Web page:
Spotlight on Women’s rugby

Getty Images     08 Mar 2017     Getty Images

It will be a bumper year for the Black Ferns with a packed June calendar followed by the Women’s Rugby World Cup in August. After an unbeaten 2016 season, the Black Ferns host England, Canada and Australia in an exciting June series. First up they take on Canada in Wellington on June 9 in a double-header with the Hurricanes v Chiefs. A few days later the team plays in the South Island for the first time since 1997 when they face Australia at Rugby Park on June 13. The June series is capped off with a clash against reigning Women’s Rugby World Cup champions England in a doubleheader with the Lions v Maori All Blacks clash on June 17. 


The June series will provide the perfect preparation for August’s Women's Rugby World Cup in Ireland. After winning four consecutive Women's Rugby World Cup titles in 1998, 2002, 2006 and 2010, the Black Ferns will be eager to reclaim the crown won by England in 2014. The Black Ferns have been drawn in Pool A alongside 2014 finalists Canada, first-time qualifiers Hong Kong and Wales. If the Glen Moore-coached side can qualify top in Pool A then they will go straight into the semifinals. 

After winning a historic Silver medal at the 2016 Rio Olympics, the Black Ferns Sevens have made a stunning to start to the 2016/17 Women’s Sevens World Series. The Alan Bunting-coached side currently tops the series standings after tournament victories in Dubai and Las Vegas and a third-place finish in Sydney. 21-year-old speedster Michaela Blyde has been particularly impressive this season in racking up 24 tries across the opening three tournaments to lead the try-scoring charts. Next up for the Black Ferns Sevens is the Kitakyushu Sevens in Japan on 22-23 April. If they can pick up another victory in Japan then the chasing pack will find it hard to prevent the Black Ferns Sevens from claiming the overall title.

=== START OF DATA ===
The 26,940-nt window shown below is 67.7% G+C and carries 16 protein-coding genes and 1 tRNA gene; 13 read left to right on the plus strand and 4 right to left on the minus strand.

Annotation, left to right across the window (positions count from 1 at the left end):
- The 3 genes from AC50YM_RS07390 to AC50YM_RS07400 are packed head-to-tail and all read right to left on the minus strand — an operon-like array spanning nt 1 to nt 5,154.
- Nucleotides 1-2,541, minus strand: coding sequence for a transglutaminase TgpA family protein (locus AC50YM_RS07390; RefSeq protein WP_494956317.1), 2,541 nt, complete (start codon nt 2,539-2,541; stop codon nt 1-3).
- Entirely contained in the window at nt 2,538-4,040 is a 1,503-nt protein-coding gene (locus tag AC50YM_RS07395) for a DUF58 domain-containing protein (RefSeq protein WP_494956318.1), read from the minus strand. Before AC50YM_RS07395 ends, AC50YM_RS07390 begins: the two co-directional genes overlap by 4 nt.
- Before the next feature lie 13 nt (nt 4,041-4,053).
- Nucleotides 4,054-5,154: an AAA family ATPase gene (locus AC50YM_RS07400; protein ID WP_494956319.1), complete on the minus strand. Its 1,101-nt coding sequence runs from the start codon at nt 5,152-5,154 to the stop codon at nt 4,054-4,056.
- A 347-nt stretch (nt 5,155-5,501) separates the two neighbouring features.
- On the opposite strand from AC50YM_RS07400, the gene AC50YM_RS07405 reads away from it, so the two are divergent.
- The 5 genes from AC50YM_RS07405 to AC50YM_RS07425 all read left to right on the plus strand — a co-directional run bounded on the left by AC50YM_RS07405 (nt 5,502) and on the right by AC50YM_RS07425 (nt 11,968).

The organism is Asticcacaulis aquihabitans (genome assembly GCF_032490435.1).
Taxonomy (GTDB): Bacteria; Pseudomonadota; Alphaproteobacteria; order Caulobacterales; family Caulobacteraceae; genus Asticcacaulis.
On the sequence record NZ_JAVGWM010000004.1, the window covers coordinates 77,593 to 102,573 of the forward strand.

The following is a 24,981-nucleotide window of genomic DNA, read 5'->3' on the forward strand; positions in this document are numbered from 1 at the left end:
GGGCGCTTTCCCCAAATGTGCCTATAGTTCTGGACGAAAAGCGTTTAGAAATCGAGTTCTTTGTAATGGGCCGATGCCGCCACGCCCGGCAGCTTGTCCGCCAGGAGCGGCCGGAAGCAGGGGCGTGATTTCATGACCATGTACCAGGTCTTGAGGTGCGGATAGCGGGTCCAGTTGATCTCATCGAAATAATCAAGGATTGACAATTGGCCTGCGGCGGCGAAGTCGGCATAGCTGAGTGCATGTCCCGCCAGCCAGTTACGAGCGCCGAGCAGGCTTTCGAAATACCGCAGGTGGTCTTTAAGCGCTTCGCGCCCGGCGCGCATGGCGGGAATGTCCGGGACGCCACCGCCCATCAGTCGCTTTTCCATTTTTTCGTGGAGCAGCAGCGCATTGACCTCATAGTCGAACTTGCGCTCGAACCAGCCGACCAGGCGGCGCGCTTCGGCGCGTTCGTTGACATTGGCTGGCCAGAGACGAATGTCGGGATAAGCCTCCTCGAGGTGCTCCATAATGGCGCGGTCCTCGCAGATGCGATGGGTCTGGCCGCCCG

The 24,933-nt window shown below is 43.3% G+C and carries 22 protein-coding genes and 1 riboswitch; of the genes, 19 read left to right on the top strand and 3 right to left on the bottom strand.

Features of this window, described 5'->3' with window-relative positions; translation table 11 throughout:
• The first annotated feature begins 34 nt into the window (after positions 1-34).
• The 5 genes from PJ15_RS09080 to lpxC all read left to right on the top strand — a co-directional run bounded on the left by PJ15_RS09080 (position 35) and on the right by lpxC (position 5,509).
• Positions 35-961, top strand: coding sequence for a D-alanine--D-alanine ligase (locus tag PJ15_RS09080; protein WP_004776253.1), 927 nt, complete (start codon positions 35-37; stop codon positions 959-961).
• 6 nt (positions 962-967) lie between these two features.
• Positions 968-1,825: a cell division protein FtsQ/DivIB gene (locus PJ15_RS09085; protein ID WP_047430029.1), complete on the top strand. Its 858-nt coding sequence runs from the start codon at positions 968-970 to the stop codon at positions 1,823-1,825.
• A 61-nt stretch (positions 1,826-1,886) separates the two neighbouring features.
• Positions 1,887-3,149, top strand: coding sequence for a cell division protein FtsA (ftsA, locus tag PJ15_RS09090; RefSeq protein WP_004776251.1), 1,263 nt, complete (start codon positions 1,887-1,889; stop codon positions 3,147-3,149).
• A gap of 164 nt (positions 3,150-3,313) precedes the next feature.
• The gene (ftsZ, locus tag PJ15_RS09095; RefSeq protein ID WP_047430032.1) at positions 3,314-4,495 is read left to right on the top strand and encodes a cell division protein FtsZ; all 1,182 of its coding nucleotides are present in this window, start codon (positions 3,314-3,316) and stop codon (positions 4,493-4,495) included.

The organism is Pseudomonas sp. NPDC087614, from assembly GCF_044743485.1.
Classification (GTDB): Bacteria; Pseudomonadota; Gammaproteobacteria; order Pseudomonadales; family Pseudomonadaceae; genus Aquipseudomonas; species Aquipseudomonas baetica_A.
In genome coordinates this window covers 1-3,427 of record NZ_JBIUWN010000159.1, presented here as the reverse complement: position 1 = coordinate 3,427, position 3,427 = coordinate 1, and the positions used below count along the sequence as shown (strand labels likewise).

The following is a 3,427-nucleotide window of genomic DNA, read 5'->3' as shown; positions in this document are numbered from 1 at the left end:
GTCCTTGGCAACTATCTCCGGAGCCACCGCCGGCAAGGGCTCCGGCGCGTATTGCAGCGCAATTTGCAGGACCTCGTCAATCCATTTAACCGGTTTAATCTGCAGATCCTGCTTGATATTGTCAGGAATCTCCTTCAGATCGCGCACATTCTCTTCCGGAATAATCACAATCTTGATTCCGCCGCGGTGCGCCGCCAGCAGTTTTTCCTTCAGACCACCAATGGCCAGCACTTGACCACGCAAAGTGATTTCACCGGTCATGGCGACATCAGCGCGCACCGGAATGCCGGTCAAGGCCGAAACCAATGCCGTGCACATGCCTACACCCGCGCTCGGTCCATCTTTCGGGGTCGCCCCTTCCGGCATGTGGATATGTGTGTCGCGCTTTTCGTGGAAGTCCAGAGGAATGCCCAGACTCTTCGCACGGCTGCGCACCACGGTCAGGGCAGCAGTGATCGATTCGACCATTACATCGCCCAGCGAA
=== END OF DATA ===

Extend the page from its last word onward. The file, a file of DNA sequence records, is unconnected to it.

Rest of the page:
Counties Manukau Heat stunned the competition in 2016 to win the Farah Palmer Cup (formerly the Women’s Provincial Championship) for the first time. It was going to take a special effort to dethrone eight-time champions Auckland Storm and Counties Manukau were up to the task by going unbeaten throughout the season before storming to a 41-22 victory over Auckland in the final. This season is expected to be even bigger with all nine teams confirmed to return and the potential for new teams still to be added. Due to the Women’s Rugby World Cup in August, the Farah Palmer Cup is scheduled to begin at the later date of September 2 this year. 

The Black Ferns have been recognised in the New Zealand Rugby Almanac player of the year categories for the first time in 2017. Black Ferns captain Fiao’o Fa’amausili has been named as one of the five players of the year alongside Beauden Barrett, TJ Perenara, Ryan Crotty and Wyatt Crockett. Fa’amausili led the Black Ferns to an unbeaten Test season and was the top try scorer in the Farah Palmer Cup with 10 tries in eight matches. Barnstorming prop Aotearoa Mata’u was also recognised as one of the five promising players of the year alongside Quinten Strange, George Bridge, Jaye Thompson-Te Muunu and Jordie Barrett. Mata’u was the youngest player in the Black Ferns squad in 2016 and made a big impact with her powerful scrummaging and explosive ball-running.

The women’s game is on the increase in New Zealand. 2016 saw a 12 percent rise in the number of girls aged 13 and under playing rugby union (now over 15,000). The number of women playing overall increased by 2,145 in 2016 to a total of 21,937. CLICK HERE for information on how to play rugby or how to get involved as a referee or volunteer.

Women’s rugby in New Zealand can be traced all the way back to 1891. Women’s rugby pioneer Nita Webbe assembled thirty female players in 1891 to train and prepare for exhibition matches.